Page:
What did you like about the book? A kid-friendly biography about how Seuss came to write The Cat in the Hat. Sierra explains how easy-to-read books in the 1950’s were really boring, and that kids were not interested in picking them up. She shows the challenge of the limited vocabulary that could be used in an easy reader, and describes Seuss’s writing style and challenges. Seuss was already an established writer, and yet he still found it difficult to write an exciting book with such a limited range of words. I like that parts of the book use Seuss-like rhyming, which should be familiar to most kids. Familiar characters from his easy readers inhabit the illustrations, which are whimsical and entertaining. Hawkes portrays Seuss with freshness and affection, and Sierra manages to make what may seem like a footnote in publishing history, relevant to our times. Back matter includes Dr. Seuss’s writing tips, author and illustrator notes and a list of all books written by Dr. Seuss.

To whom would you recommend this book? This would be a great book to share with 1st and 2nd graders as they start to write their own stories.

Who should buy this book? Elementary school and public libraries

Where would you shelve it ? Biography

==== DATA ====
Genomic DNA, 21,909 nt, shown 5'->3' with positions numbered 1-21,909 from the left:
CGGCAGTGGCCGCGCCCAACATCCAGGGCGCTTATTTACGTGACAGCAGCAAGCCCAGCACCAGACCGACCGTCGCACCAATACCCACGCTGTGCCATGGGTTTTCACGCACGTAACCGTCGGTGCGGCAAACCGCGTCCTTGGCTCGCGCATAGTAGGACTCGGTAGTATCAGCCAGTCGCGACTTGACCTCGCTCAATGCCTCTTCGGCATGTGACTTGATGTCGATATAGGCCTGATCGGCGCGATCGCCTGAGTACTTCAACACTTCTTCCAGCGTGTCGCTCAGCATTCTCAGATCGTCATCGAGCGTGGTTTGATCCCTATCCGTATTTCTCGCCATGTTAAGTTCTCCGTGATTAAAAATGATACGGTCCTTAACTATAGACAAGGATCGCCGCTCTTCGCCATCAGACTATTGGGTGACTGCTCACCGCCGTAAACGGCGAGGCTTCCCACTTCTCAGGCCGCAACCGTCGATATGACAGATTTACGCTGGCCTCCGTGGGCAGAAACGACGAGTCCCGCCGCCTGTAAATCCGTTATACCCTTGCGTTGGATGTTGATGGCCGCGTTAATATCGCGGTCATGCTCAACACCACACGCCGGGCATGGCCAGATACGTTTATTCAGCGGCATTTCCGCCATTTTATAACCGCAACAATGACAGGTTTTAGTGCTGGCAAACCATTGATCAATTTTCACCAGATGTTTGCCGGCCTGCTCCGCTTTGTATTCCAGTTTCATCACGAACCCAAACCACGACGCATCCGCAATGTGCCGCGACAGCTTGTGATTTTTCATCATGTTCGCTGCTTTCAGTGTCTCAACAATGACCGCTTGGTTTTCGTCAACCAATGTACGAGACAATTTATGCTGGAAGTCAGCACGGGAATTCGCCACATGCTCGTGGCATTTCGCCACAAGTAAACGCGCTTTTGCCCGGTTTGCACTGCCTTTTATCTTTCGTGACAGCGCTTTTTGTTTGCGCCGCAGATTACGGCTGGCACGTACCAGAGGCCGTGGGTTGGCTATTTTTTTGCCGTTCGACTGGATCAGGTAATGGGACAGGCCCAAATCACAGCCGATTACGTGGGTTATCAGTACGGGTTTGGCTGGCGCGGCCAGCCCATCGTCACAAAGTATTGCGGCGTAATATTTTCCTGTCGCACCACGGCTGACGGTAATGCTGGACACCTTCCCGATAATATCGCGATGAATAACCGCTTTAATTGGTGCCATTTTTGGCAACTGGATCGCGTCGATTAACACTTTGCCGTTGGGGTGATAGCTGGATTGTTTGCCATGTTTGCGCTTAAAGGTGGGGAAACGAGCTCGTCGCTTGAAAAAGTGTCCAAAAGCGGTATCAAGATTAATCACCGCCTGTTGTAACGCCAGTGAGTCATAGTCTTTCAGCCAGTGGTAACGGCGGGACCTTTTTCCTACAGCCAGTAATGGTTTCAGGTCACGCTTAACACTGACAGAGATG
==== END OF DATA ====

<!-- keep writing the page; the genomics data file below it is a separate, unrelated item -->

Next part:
Should we (librarians/readers) put this on the top of our “to read” piles? Yes

Reviewer’s Name, Library (or school), City and State: Stephanie Tournas, Robbins Library, Arlington, MA

Date of review: October 20, 2017

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The Night Before Christmas – Clement C. Moore, illustrated by Antonio Javier Caparo

    The Night Before Christmas – Clement C. Moore, illustrated by Antonio Javier Caparo, Little Simon, (9781534400856), 2017

Format: Hardcover

Rating: 1- 5 (5 is excellent or a Starred review) 4

Genre:  Picture Book

What did you like about the book?  Moore’s classic poem comes to life through lush digital paintings and a contemporary setting.  The illustrations are filled with the glow of Christmas tree lights and moonlight.  Santa appears wearing his traditional suit and red high top sneakers for a fun change. The full double page spreads are full of color and detail that capture the magic of the holidays.  This would is a nice additional purchase for libraries that have a large demand for holiday stories.

Anything you didn’t like about it?  No

To whom would you recommend this book? This is one to hand to someone looking for a new version of the classic tale with a modern setting.

Who should buy this book?  Public libraries and elementary school libraries

Where would you shelve it? Holiday Picture Books

Should we (librarians/readers) put this at the top of our “to read” piles?   No

Reviewer’s Name, Library (or school), City:  Catherine Coyne, Mansfield Public Library, Mansfield, MA

Date of review:  10/20/17             

 

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Merry Christmas From the Very Hungry Caterpillar – Eric Carle

    Merry Christmas From the Very Hungry Caterpillar – Eric Carle, Grosset and Dunlap, (9781524784249), 2017